...but then you would have to digress into the idea that every form of sound generation would be considered fractal...

Also, this could be considered fractal entertainment:
echo 1 > /dev/awesome

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Re: Fractal Waveform?

Post by Sir Nose » Sun Aug 07, 2011 1:12 pm

A single cycle fractal waveform is just another single cycle waveform produced by the sum of the pieces (repetitions of the original). The scale of each repeated wave is important since many will result in an infinate amplitude somewhere in the final summed waveform. The decay rate needed to avoid an infinite spike in amplitude would force the wavelength to decay at the same rate and only change a small portion of the original.
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Re: Fractal Waveform?

Post by cornutt » Sun Aug 07, 2011 4:21 pm

Automatic Gainsay wrote:Ugh, okay. Do you realize that soundwaves are literally graphic representations of how things vibrate? As such, there are limitations on how those vibrations can be portrayed. A thing can only vibrate in a way that is possible for a thing to vibrate, ...
That was my first thought when I started to read this thread: are we talking about waveforms that look like a fractal on the scope, or are we talking about a sonic analog to a fractal? As AG points out, the former would be difficult to do in a manner that would come up with anything interesting, given that all the visual fractals I've ever seen rely on being in a 2- or 3-dimensional space, but an electrical signal that represents sound really only exists in one dimension (the other dimension being time, which we can't change). Now, you could might do something interesting with a scope in X-Y mode (consider: a spiral is a simple fractal), but that's different from actually hearing it. There might be some possibilities in considering stereo sound; our brains attempt to correlate the signals from our two ears in certain ways and it might be possible to play some games with that. I don't know enough about psychoaccoustics to say.

Considering the latter, that of something sonically analagous to a fractal, we already have one example of that: the Shepherd tone. Which actually has me thinking: suppose that, instead of just sweeping a Shepherd tone up or down like we usually do, we actually play a melody with it? Especially one that has octave-or-greater intervals? Hmm. I've got some a Shepherd generator I wrote in Csound. May have to play with that. Thinking along those lines, a conventional harmonic series is a "fractal in one direction" if you maintain a mathematical relationship between the harmonics. Hmm. Someone up-thread mentioned noise. I have a chaos theory textbook around here somewhere that talks about degrees of noise. We already know of white noise, pink noise, random walks, etc. There's more. I need to go dig that up.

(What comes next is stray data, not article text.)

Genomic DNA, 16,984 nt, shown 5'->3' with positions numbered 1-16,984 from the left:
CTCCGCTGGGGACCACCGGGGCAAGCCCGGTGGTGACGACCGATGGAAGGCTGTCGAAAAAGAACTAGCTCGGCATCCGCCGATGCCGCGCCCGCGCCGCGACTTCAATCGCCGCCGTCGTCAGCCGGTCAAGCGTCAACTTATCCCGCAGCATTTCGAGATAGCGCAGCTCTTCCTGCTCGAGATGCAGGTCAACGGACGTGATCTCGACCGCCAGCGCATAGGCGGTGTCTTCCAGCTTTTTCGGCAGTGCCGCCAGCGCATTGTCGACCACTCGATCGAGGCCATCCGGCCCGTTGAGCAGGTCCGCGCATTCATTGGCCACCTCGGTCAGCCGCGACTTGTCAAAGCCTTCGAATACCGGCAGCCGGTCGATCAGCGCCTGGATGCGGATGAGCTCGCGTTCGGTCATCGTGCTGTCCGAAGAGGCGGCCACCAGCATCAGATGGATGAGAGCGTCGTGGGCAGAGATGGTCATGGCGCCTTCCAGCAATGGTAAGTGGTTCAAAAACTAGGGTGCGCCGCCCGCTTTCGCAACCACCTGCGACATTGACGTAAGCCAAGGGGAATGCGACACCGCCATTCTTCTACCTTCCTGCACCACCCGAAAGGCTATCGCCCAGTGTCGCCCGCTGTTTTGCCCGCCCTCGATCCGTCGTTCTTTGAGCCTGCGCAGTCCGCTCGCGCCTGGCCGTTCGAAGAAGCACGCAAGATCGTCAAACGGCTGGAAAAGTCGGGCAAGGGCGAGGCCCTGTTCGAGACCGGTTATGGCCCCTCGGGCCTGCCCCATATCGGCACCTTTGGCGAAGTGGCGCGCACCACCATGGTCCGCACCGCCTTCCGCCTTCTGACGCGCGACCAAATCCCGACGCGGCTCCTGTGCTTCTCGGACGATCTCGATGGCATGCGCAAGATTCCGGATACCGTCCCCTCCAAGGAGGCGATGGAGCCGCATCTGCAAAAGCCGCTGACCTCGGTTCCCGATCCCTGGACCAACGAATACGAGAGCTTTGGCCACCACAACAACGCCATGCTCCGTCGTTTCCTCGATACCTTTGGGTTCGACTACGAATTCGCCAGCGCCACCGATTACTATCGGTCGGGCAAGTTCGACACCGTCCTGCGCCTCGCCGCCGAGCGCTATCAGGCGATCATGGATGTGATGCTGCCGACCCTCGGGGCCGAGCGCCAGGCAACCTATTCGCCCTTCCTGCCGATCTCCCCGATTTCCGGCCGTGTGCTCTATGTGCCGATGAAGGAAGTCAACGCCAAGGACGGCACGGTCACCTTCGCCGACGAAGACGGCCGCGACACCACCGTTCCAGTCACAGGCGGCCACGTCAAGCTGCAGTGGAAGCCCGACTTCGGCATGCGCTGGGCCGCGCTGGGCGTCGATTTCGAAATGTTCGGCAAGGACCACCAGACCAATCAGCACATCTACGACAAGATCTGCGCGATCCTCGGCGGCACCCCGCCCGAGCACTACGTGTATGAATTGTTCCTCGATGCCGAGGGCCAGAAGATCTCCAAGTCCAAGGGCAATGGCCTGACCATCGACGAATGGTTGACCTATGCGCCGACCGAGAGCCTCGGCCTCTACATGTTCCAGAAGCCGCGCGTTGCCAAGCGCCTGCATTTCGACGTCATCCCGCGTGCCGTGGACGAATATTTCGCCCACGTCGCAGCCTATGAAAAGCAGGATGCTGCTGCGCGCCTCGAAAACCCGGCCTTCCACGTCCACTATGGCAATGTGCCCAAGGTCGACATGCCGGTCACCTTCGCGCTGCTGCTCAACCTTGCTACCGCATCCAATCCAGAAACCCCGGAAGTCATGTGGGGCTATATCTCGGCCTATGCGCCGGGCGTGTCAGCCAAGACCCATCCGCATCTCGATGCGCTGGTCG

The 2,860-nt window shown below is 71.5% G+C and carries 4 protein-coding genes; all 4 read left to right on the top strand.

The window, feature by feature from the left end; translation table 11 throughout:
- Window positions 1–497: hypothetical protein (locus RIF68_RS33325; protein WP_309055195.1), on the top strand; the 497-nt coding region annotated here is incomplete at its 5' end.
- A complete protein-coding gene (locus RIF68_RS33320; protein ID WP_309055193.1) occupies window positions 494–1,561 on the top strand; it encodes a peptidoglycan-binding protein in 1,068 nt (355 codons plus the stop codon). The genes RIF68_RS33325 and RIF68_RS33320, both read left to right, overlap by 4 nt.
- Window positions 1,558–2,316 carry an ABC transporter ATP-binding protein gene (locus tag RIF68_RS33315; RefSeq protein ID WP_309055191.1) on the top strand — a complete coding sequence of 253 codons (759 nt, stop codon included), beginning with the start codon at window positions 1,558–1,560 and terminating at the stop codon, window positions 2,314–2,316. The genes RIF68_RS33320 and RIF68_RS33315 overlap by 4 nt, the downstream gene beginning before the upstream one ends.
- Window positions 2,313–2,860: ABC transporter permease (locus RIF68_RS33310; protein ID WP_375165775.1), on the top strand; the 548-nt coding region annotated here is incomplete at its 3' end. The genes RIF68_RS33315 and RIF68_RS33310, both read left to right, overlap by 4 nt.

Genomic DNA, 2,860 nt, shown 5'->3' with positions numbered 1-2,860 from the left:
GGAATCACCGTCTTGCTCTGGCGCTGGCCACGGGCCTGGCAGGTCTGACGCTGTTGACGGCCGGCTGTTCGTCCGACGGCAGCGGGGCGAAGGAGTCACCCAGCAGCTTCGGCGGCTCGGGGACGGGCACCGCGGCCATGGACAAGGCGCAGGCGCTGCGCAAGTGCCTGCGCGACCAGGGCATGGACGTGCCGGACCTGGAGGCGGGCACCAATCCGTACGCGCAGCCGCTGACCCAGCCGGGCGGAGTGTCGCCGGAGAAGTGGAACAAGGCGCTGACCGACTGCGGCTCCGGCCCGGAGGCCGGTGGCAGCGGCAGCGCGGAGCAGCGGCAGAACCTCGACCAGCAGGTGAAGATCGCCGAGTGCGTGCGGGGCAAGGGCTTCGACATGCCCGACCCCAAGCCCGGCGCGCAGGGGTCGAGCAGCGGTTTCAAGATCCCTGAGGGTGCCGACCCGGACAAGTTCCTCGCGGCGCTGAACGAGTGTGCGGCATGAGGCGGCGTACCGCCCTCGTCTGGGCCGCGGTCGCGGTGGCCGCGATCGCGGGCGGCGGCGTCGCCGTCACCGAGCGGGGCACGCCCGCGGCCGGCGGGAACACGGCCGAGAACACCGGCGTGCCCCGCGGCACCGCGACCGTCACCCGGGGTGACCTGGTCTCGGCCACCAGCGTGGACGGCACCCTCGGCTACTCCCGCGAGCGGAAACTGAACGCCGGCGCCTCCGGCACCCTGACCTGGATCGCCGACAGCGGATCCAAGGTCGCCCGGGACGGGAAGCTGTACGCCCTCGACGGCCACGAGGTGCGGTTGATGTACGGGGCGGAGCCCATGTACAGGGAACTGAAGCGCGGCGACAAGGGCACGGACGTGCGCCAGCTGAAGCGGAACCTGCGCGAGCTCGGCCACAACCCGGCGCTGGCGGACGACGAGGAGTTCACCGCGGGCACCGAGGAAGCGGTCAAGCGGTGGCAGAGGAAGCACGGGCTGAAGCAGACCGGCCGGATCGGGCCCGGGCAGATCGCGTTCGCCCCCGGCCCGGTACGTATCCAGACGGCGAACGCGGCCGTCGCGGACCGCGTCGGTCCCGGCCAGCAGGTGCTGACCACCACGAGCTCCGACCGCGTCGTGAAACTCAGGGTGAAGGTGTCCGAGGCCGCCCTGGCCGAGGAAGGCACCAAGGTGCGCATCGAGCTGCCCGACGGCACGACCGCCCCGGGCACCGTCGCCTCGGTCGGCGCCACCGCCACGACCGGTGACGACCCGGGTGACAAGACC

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Re: Fractal Waveform?

Post by ItsMeOnly » Sun Aug 07, 2011 5:20 pm

Actually, the visual representation: it would be a sawtooth wave :)
Another example I could think of would be a "fuzzy sine" - if you think of that, if you do FM with infinite feedback, the resulting wave would also have self-similarity.

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Re: Fractal Waveform?

Post by Big Gnome » Sun Aug 07, 2011 9:33 pm

ItsMeOnly wrote:if you do FM with infinite feedback, the resulting wave would also have self-similarity.
...resulting in white noise, or something very, very similar.
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Re: Fractal Waveform?

Post by ItsMeOnly » Mon Aug 08, 2011 6:34 pm

Big Gnome wrote:
ItsMeOnly wrote:if you do FM with infinite feedback, the resulting wave would also have self-similarity.
...resulting in white noise, or something very, very similar.
You are thinking of DX-style FM, in reality you'll get razor sharp high pitched metallic tone.

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Re: Fractal Waveform?

Post by Sir Nose » Mon Aug 08, 2011 9:19 pm

Some example fractal graphs and the resultant waveform
Fractal
Image
Waveform that results from summing the above. If the nesting was continued to infinity the amplitude at the end would be infinite(it is the harmonic series).
Image

Shifting the nesting to the left side of the waveform
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The Sum
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Nesting back at the right side of the waveform but using the sequence of triangular numbers to set the decay instead of the integers as above. This produces a finite value for the amplitude at the end of the waveform.
Image
Sum, if continued to infinity the amplitude would have a value of 2 at the end of the waveform
Image

Triangular Number decay nested on the left side
Image
Sum
Image
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Re: Fractal Waveform?

Post by Sir Nose » Tue Aug 09, 2011 8:25 pm

More examples this time with sine waves.

Left-side Powers of 2 decay. (Right side is similar due to symmetry)
Image
Sum
Image

Sine waves with the nesting occuring at the center
Image
Sum
Image

Same as previous with every other sine wave inverted
Image
Sum
Image
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Re: Fractal Waveform?

Post by nogginj » Wed Aug 10, 2011 7:16 pm

^^ beautiful

gracias